London’s Heathrow airport is to start screening for Ebola among passengers flying into the UK from countries at risk.
A “handful” of cases – thought to be fewer than 10 – are expected to reach the UK before Christmas.
Screening will start at Terminal 1, before being extended to other terminals, Gatwick airport and Eurostar by the end of the week.
In September, around 1,000 people arrived in the UK from Ebola-affected countries in West Africa.
People flying from Liberia, Sierra Leone and Guinea will be identified by Border Force officers.
Nurses and consultants from Public Health England will then carry out the actual screening.
Passengers will have their temperatures taken, complete a risk questionnaire and have contact details recorded.
Anyone with suspected Ebola will be taken to hospital.
Heathrow airport is to start screening for Ebola among passengers flying into the UK from countries at risk
Passengers deemed to be at high risk due to contact with Ebola patients, but who are displaying no symptoms, will be contacted daily by Public Health England.
Ebola has killed more than 4,000 people in Liberia, Sierra Leone and Guinea.
A spokesman for Heathrow said the welfare of “our passengers and colleagues is always our main priority”.
He added: “We would like to reassure passengers that the government assesses the risk of a traveler contracting Ebola to be low.”
There is no direct flight to the UK from Liberia, Sierra Leone or Guinea so people could arrive at airports that do not screen passengers.
Instead “highly visible information” will be in place at all entry points to the UK.
The Department of Health estimates that 85% of all arrivals to the UK from affected countries will come through Heathrow.
However, screening arrivals marks a rapid shift in policy from the UK government.
Just last week, it said there were no plans for screening as people were tested before leaving affected countries.
The WHO said it was unnecessary and that it would mean screening “huge numbers of low-risk people”.
Anyone in the UK with suspected Ebola will be taken to hospital and blood samples will be taken to Public Health England’s specialist laboratory for rapid testing.
If the test is positive, then the patient will be transferred to an isolation unit at the Royal Free Hospital in London. It is the centre that cared for the British nurse William Pooley, who contracted Ebola in West Africa.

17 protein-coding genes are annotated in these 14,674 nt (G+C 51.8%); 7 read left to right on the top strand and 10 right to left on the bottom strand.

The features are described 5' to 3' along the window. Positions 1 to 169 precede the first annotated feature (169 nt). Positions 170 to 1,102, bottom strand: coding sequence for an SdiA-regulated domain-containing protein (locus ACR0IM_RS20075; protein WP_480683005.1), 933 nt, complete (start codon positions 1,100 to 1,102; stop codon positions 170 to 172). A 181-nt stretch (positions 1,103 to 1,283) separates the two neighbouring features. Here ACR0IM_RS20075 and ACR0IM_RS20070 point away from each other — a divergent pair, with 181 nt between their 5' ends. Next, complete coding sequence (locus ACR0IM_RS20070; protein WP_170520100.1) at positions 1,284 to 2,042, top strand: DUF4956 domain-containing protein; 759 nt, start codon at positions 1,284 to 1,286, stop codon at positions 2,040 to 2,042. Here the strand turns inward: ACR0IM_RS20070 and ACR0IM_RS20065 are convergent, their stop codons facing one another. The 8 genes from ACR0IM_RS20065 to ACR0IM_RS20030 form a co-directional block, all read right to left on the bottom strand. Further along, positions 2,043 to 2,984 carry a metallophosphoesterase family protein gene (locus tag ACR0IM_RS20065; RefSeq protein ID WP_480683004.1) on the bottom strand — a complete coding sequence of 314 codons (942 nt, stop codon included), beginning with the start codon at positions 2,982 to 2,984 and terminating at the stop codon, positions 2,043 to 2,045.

Hospitals in Newcastle, Liverpool and Sheffield are on standby to offer similar facilities if there is a sudden surge in Ebola cases. A total of 26 isolation beds could be prepared at the four hospitals.
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Passengers on a Singapore Airlines flight were left surrounded by a chaotic mess after their flight fell 20 metres when it hit severe turbulence.
A total of 11 passengers and one crew member were injured on flight SQ308 from Singapore to London last Sunday.
One passenger on the flight, who saw his coffee end up on the ceiling, managed to take pictures of the destruction which he posted to Instagram.
Alan Cross told ABC News that passengers had been warned to expect turbulence and that the breakfast service would be temporarily suspended.
A short while after the seat belt sign came on, the captain issued an abrupt order for all flight attendants to take their seats immediately.
Alan Cross said the subsequent turbulence felt “like being in an elevator with a cut cable or free-falling from some amusement park ride”.
He said everything that was not tied down, including people, hit the ceiling.
The airline told The Australian: “Eleven passengers and one crew member sustained minor injuries when the aircraft experienced a sudden loss of altitude and were attended to by medical personnel on arrival at Heathrow Airport. Seat-belt signs were on at the time and meal services had already been suspended.”
Within just an hour, the carnage had been almost completely tidied up and the plane was practically back to normal.
Alan Cross said: “The cabin crew was amazing in the aftermath, as were fellow passengers who helped everyone around them then in a calm and efficient clean-up.”